Wednesday, July 1, 2015

My dog is an escape artist. After living in an apartment for several years, we've moved into a house with a gorgeous back yard. But apparently it's not enough for this former stray who once led a pack through the streets and desert. Nooooo ...

She tunneled under the fence. I was inside the house and recognized her barking coming from the FRONT of the house! I opened the front door and let her in. She looked so pleased with herself, the little tickturd.

I must admit that I have a little escape artist tendency too. It's harder for me to figure out where to start digging, though.

Monday, May 18, 2015

red sting

Aged hands with porcelain skin,
(because ladies stayed out of the sun),
hold fast the Mecuricome bottle.

Onto my skinned knee, the red sting.
"Blow!", instructs Grandmother to my cousins.
Nine mouths blow germs at my torn skin,
their breaths sounding like a steam engine,
punctuated by giggles and shoves.

Then back to playing on the hillside,
aunts and uncles watching,
ice cream churning,
laughter and story-telling as background music
to a Southern childhood.

I survive - joyously!

Wednesday, May 13, 2015


Tiny, whirring wings,
     Sweet, iridescent beauty,
          Power in motion.

Tuesday, May 12, 2015

cars and ice cream sandwiches

A car is such a luxury. This is never more apparent than when you're sitting on the side of the road waiting for a tow truck. Or sitting at home hoping the mechanic calls to report that this will NOT be such an expensive repair after all. On the flip side, this leaves plenty of time for self-flagellation in regards to one's failure to maintain one's car as one obviously should have. Then this leads to an intellectual exercise in examining the role of fear and guilt in one's life, which obviously calls for an ice cream sandwich.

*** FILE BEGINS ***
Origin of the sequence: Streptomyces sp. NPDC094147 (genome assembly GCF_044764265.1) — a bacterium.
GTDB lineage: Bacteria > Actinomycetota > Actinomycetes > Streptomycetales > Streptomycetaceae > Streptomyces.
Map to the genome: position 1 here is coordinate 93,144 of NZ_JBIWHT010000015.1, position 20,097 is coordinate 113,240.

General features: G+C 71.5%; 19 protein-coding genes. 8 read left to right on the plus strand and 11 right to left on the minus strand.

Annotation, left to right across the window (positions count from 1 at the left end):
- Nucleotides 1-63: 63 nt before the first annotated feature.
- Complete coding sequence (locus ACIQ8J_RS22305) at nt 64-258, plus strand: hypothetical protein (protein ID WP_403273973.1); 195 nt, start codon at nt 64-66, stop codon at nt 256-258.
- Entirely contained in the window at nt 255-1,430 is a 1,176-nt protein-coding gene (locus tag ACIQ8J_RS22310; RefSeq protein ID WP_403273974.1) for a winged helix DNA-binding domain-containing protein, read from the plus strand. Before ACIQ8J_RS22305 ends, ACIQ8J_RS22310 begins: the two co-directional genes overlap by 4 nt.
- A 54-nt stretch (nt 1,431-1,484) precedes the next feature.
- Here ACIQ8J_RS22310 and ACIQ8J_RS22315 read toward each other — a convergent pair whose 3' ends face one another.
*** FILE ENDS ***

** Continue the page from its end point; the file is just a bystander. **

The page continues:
But, unfortunately, without a car, one cannot go to the store to buy ice cream sandwiches. This leads to a phone call to the sometime boyfriend to ask him to bring ice cream sandwiches and while he's at it, he might as well bring lunch too. This, as usual, triggers the "what are you wearing" question, a clear sign that the cost of lunch and ice cream sandwiches may be higher than originally anticipated, but not necessarily too high for one's budget. In fact, if I could pay for the car repair that way ...

Friday, April 24, 2015